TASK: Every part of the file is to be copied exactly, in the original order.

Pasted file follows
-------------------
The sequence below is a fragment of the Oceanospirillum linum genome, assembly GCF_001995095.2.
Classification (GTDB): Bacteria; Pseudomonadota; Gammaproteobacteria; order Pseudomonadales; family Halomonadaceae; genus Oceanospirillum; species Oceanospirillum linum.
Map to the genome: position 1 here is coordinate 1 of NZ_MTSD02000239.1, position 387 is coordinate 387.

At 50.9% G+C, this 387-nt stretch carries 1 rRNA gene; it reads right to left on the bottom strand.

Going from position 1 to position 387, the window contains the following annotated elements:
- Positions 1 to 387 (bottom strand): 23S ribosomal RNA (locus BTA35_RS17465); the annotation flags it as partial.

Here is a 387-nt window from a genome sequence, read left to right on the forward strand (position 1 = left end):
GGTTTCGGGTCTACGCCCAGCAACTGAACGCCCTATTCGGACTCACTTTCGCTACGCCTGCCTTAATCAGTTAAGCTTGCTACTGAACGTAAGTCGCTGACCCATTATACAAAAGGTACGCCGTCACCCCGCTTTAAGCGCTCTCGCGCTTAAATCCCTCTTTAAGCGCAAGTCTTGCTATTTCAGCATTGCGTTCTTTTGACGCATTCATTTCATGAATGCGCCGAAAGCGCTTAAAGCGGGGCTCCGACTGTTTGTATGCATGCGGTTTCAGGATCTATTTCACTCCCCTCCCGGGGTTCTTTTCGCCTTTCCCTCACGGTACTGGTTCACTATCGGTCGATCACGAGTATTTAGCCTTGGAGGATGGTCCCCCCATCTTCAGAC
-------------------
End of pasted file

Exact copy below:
The sequence below is a fragment of the Oceanospirillum linum genome, assembly GCF_001995095.2.
Classification (GTDB): Bacteria; Pseudomonadota; Gammaproteobacteria; order Pseudomonadales; family Halomonadaceae; genus Oceanospirillum; species Oceanospirillum linum.
Map to the genome: position 1 here is coordinate 1 of NZ_MTSD02000239.1, position 387 is coordinate 387.

At 50.9% G+C, this 387-nt stretch carries 1 rRNA gene; it reads right to left on the bottom strand.

Going from position 1 to position 387, the window contains the following annotated elements:
- Positions 1 to 387 (bottom strand): 23S ribosomal RNA (locus BTA35_RS17465); the annotation flags it as partial.

Here is a 387-nt window from a genome sequence, read left to right on the forward strand (position 1 = left end):
GGTTTCGGGTCTACGCCCAGCAACTGAACGCCCTATTCGGACTCACTTTCGCTACGCCTGCCTTAATCAGTTAAGCTTGCTACTGAACGTAAGTCGCTGACCCATTATACAAAAGGTACGCCGTCACCCCGCTTTAAGCGCTCTCGCGCTTAAATCCCTCTTTAAGCGCAAGTCTTGCTATTTCAGCATTGCGTTCTTTTGACGCATTCATTTCATGAATGCGCCGAAAGCGCTTAAAGCGGGGCTCCGACTGTTTGTATGCATGCGGTTTCAGGATCTATTTCACTCCCCTCCCGGGGTTCTTTTCGCCTTTCCCTCACGGTACTGGTTCACTATCGGTCGATCACGAGTATTTAGCCTTGGAGGATGGTCCCCCCATCTTCAGAC